How Alexander Cockburn’s ancestor torched Washington and freed 6,000 slaves

Filed under: african-american,slavery — louisproyect @ 11:37 pm

Harpers Magazine, September 2014
Washington is Burning
Two centuries of racial tribulation in the nation’s capital

By Andrew Cockburn

On a sunny Saturday in June, thousands gathered on the National Mall in Washington, D.C., to sing “The Star-Spangled Banner.” This year marks the two-hundredth anniversary of Francis Scott Key’s composition, officially adopted as the national anthem in 1931 following news that leftist members of the Erie, Pennsylvania, city council were opening meetings with a rousing chorus of “The Internationale.” As the melody rang out over the grass and along Constitution Ave- nue, it echoed off neighboring memorials and galleries, including the partly built National Museum of African American History and Culture a block and a half down the street.

Although preceded by a lengthy program of musical performances, the anthem it- self got short shrift. As usual, only the familiar opening verse was sung, because of various ideological stumbling blocks in subsequent verses—most especially the third, with its fervent hope that

No refuge could save the hireling and slave

from the terror of flight, or the gloom of the grave.

For myself, the words always evoke a glow of family pride, because Key’s malign desire that fleeing slaves should find no refuge was directly inspired by the actions of my distinguished relative Admiral Sir George Cockburn of the Royal Navy. Two hundred years ago this August, he fought his way to the White House at the head of an army partly composed of slaves he had freed, armed, and trained and torched the place, along with the Capitol and much of official Washington. In the course of a two-year campaign, he rescued as many as 6,000 slaves, and despite Key’s hopeful verse, not to mention angry demands from the U.S. government, he sailed them away to freedom.

Obviously, the admiral qualifies as one of the great emancipators, and I am proud to claim a connection. In a recent conversation with Dr. lonnie Bunch, who is over- seeing the creation of the African-American museum as its director, I suggested that he include George Cockburn in a Hall of the Righteous, cheek by jowl with Abraham Lincoln and William Lloyd Garrison. He was nice enough to hear me out, although he made it clear that his intention is not to produce a black version of the nearby Holocaust Memorial Museum, with its Wall of Rescuers, but something far broader in scope. The real challenge, Bunch told me, is to avoid a “rosy view of the past. Romanticized memory is not history.”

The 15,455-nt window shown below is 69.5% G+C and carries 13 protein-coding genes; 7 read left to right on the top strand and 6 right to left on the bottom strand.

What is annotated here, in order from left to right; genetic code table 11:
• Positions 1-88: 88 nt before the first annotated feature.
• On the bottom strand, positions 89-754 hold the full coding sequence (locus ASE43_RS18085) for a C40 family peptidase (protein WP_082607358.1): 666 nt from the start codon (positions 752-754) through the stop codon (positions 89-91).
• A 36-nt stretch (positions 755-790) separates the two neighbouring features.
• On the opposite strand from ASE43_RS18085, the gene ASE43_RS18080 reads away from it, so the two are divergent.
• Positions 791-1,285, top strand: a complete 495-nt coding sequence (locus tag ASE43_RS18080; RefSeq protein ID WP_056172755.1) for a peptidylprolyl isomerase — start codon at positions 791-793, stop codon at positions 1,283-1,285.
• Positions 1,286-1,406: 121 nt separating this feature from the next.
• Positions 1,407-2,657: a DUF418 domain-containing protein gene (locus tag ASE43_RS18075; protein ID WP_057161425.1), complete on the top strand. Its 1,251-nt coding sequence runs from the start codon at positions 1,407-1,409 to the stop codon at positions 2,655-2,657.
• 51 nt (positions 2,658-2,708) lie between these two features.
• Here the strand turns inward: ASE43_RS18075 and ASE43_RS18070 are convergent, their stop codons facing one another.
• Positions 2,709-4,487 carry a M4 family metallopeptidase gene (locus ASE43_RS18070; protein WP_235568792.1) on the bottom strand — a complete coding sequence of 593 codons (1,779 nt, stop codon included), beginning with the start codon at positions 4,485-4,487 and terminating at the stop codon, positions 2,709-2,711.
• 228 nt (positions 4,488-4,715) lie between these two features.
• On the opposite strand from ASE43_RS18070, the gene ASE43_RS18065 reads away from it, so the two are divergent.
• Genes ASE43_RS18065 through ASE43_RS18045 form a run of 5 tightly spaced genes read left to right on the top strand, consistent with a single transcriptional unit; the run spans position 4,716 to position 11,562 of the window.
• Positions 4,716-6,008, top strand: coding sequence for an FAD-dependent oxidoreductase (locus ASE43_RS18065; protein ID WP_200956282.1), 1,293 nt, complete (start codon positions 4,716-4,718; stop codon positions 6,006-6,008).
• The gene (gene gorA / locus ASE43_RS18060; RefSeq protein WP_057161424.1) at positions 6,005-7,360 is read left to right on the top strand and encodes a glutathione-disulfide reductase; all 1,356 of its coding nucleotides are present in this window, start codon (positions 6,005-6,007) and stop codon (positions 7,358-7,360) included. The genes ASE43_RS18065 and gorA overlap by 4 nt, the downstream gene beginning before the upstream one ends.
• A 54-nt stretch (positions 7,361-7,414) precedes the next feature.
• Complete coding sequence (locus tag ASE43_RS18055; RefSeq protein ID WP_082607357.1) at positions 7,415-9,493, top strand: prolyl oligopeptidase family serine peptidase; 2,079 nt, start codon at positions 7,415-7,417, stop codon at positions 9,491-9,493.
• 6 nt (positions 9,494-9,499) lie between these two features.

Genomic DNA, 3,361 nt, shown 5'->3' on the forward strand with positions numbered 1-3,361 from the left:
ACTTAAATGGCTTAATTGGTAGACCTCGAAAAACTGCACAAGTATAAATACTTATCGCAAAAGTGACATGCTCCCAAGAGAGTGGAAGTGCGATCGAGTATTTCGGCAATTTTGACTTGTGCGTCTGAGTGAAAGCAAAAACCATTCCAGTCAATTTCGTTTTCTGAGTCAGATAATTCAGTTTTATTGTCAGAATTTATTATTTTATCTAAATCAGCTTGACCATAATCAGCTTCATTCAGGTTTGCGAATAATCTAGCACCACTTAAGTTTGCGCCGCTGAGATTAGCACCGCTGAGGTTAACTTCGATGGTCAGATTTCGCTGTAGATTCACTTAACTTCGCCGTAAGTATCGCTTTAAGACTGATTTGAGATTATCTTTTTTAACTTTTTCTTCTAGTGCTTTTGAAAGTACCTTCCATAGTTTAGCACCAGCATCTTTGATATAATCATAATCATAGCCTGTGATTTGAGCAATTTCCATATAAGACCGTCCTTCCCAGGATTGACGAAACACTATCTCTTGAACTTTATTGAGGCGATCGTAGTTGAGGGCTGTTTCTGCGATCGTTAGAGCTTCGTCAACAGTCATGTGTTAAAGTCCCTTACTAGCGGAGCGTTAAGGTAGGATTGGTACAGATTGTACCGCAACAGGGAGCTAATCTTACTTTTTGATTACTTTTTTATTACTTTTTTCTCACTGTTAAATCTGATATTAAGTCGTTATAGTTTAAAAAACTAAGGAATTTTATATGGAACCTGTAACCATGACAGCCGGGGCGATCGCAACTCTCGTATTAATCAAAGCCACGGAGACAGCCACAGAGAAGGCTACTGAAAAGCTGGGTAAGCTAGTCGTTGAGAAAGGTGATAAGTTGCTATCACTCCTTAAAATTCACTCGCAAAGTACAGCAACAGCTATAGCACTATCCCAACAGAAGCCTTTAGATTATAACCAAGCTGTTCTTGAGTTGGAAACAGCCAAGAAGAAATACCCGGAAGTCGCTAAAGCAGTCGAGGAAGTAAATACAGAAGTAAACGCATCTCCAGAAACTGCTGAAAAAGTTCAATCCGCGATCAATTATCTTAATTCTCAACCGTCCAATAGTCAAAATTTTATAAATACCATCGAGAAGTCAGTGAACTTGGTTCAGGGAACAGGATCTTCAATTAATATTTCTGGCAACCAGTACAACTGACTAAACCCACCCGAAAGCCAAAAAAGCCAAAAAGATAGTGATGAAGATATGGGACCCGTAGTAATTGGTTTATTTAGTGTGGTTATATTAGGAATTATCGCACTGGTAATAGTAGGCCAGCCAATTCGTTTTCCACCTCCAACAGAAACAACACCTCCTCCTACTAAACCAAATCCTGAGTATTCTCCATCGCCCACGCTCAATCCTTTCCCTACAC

(Read full article in the print edition of Harpers. I have been subscribing since 1981 or so and have looked forward to each copy.)

September 28, 2014

When the Nation Magazine grew weary of Reconstruction

Filed under: african-american,liberalism,slavery — louisproyect @ 5:53 pm

A few days ago I had been consulting Douglas Blackmon’s “Slavery by Another Name”, a very fine history of post-Civil War forced labor, as part of a long-term research project to rebut Charles Post’s thesis on slavery as “precapitalist” when I came across a revealing reference to the Nation Magazine. As I have pointed out in the past, the magazine was a primary source of arguments on behalf of winding down Reconstruction. I had completely forgotten about the passage but was reminded of it today when a Facebook thread on Eric Alterman’s opposition to BDS prompted the query why the magazine puts up with him. In my view, the Nation has been problematic from its inception, lurching from abolitionism to articles attacking moves to make the KKK illegal. For a fuller discussion, I’d refer you to a piece I wrote in 2003: http://www.columbia.edu/~lnp3/mydocs/american_left/tainted_nation.htm

Douglas Blackmon: